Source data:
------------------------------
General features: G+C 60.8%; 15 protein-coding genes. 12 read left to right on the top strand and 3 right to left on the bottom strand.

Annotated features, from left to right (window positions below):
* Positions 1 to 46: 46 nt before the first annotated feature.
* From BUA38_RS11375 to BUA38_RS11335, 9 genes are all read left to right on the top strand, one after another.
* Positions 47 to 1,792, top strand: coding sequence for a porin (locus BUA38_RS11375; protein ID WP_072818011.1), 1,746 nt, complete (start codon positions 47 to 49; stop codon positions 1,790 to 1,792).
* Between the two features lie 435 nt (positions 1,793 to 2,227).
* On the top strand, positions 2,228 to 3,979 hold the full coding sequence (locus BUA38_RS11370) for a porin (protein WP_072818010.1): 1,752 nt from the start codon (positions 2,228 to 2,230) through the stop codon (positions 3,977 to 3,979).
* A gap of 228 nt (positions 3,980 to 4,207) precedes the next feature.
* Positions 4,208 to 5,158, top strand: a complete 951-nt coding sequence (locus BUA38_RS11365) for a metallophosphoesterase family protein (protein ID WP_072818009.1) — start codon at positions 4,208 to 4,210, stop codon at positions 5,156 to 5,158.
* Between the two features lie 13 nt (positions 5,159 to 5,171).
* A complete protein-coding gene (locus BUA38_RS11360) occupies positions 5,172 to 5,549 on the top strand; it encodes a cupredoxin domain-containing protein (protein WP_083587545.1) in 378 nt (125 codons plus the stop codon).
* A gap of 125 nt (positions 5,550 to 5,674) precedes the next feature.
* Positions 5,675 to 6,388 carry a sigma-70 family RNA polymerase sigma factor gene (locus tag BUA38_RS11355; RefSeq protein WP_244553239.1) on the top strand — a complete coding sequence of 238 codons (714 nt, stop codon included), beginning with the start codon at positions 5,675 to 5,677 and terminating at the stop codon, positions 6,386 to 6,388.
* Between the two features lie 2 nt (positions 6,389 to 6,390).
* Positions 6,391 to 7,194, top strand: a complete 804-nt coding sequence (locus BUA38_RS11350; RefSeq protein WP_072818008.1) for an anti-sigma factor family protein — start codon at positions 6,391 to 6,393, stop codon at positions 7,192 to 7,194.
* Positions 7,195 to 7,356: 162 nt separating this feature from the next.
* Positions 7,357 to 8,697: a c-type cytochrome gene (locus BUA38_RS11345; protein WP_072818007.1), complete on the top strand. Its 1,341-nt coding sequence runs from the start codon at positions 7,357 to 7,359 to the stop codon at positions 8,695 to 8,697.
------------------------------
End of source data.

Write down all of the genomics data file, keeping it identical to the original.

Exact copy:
General features: G+C 60.8%; 15 protein-coding genes. 12 read left to right on the top strand and 3 right to left on the bottom strand.

Annotated features, from left to right (window positions below):
* Positions 1 to 46: 46 nt before the first annotated feature.
* From BUA38_RS11375 to BUA38_RS11335, 9 genes are all read left to right on the top strand, one after another.
* Positions 47 to 1,792, top strand: coding sequence for a porin (locus BUA38_RS11375; protein ID WP_072818011.1), 1,746 nt, complete (start codon positions 47 to 49; stop codon positions 1,790 to 1,792).
* Between the two features lie 435 nt (positions 1,793 to 2,227).
* On the top strand, positions 2,228 to 3,979 hold the full coding sequence (locus BUA38_RS11370) for a porin (protein WP_072818010.1): 1,752 nt from the start codon (positions 2,228 to 2,230) through the stop codon (positions 3,977 to 3,979).
* A gap of 228 nt (positions 3,980 to 4,207) precedes the next feature.
* Positions 4,208 to 5,158, top strand: a complete 951-nt coding sequence (locus BUA38_RS11365) for a metallophosphoesterase family protein (protein ID WP_072818009.1) — start codon at positions 4,208 to 4,210, stop codon at positions 5,156 to 5,158.
* Between the two features lie 13 nt (positions 5,159 to 5,171).
* A complete protein-coding gene (locus BUA38_RS11360) occupies positions 5,172 to 5,549 on the top strand; it encodes a cupredoxin domain-containing protein (protein WP_083587545.1) in 378 nt (125 codons plus the stop codon).
* A gap of 125 nt (positions 5,550 to 5,674) precedes the next feature.
* Positions 5,675 to 6,388 carry a sigma-70 family RNA polymerase sigma factor gene (locus tag BUA38_RS11355; RefSeq protein WP_244553239.1) on the top strand — a complete coding sequence of 238 codons (714 nt, stop codon included), beginning with the start codon at positions 5,675 to 5,677 and terminating at the stop codon, positions 6,386 to 6,388.
* Between the two features lie 2 nt (positions 6,389 to 6,390).
* Positions 6,391 to 7,194, top strand: a complete 804-nt coding sequence (locus BUA38_RS11350; RefSeq protein WP_072818008.1) for an anti-sigma factor family protein — start codon at positions 6,391 to 6,393, stop codon at positions 7,192 to 7,194.
* Positions 7,195 to 7,356: 162 nt separating this feature from the next.
* Positions 7,357 to 8,697: a c-type cytochrome gene (locus BUA38_RS11345; protein WP_072818007.1), complete on the top strand. Its 1,341-nt coding sequence runs from the start codon at positions 7,357 to 7,359 to the stop codon at positions 8,695 to 8,697.